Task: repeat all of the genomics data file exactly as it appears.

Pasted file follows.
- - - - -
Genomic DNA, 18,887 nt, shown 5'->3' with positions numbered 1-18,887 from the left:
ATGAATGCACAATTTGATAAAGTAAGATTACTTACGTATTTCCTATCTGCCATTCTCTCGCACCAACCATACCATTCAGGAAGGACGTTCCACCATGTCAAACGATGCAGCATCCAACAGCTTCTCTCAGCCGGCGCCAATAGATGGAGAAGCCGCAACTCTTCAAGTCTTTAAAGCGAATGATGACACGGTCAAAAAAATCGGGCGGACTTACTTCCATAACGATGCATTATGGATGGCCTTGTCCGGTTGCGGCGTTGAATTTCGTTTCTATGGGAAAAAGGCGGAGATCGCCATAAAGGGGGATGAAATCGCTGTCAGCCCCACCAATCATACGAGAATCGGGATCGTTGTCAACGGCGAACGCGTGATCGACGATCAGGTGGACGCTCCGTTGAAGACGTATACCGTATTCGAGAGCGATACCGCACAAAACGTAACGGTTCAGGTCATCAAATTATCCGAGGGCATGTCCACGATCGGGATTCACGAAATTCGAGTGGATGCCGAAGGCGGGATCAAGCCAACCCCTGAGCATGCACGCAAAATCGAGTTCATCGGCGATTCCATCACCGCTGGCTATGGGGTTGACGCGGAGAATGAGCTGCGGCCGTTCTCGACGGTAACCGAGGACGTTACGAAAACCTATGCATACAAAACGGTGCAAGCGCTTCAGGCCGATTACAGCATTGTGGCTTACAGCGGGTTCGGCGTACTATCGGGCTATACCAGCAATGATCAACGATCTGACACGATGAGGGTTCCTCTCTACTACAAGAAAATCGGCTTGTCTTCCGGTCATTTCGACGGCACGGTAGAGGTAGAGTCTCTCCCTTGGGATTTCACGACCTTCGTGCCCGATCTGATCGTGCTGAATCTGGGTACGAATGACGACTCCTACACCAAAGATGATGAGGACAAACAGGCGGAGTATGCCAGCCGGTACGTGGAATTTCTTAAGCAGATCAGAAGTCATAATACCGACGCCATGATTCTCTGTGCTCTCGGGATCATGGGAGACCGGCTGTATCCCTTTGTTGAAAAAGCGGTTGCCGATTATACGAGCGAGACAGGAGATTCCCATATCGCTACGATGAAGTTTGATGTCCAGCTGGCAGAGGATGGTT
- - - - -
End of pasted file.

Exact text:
Genomic DNA, 18,887 nt, shown 5'->3' with positions numbered 1-18,887 from the left:
ATGAATGCACAATTTGATAAAGTAAGATTACTTACGTATTTCCTATCTGCCATTCTCTCGCACCAACCATACCATTCAGGAAGGACGTTCCACCATGTCAAACGATGCAGCATCCAACAGCTTCTCTCAGCCGGCGCCAATAGATGGAGAAGCCGCAACTCTTCAAGTCTTTAAAGCGAATGATGACACGGTCAAAAAAATCGGGCGGACTTACTTCCATAACGATGCATTATGGATGGCCTTGTCCGGTTGCGGCGTTGAATTTCGTTTCTATGGGAAAAAGGCGGAGATCGCCATAAAGGGGGATGAAATCGCTGTCAGCCCCACCAATCATACGAGAATCGGGATCGTTGTCAACGGCGAACGCGTGATCGACGATCAGGTGGACGCTCCGTTGAAGACGTATACCGTATTCGAGAGCGATACCGCACAAAACGTAACGGTTCAGGTCATCAAATTATCCGAGGGCATGTCCACGATCGGGATTCACGAAATTCGAGTGGATGCCGAAGGCGGGATCAAGCCAACCCCTGAGCATGCACGCAAAATCGAGTTCATCGGCGATTCCATCACCGCTGGCTATGGGGTTGACGCGGAGAATGAGCTGCGGCCGTTCTCGACGGTAACCGAGGACGTTACGAAAACCTATGCATACAAAACGGTGCAAGCGCTTCAGGCCGATTACAGCATTGTGGCTTACAGCGGGTTCGGCGTACTATCGGGCTATACCAGCAATGATCAACGATCTGACACGATGAGGGTTCCTCTCTACTACAAGAAAATCGGCTTGTCTTCCGGTCATTTCGACGGCACGGTAGAGGTAGAGTCTCTCCCTTGGGATTTCACGACCTTCGTGCCCGATCTGATCGTGCTGAATCTGGGTACGAATGACGACTCCTACACCAAAGATGATGAGGACAAACAGGCGGAGTATGCCAGCCGGTACGTGGAATTTCTTAAGCAGATCAGAAGTCATAATACCGACGCCATGATTCTCTGTGCTCTCGGGATCATGGGAGACCGGCTGTATCCCTTTGTTGAAAAAGCGGTTGCCGATTATACGAGCGAGACAGGAGATTCCCATATCGCTACGATGAAGTTTGATGTCCAGCTGGCAGAGGATGGTT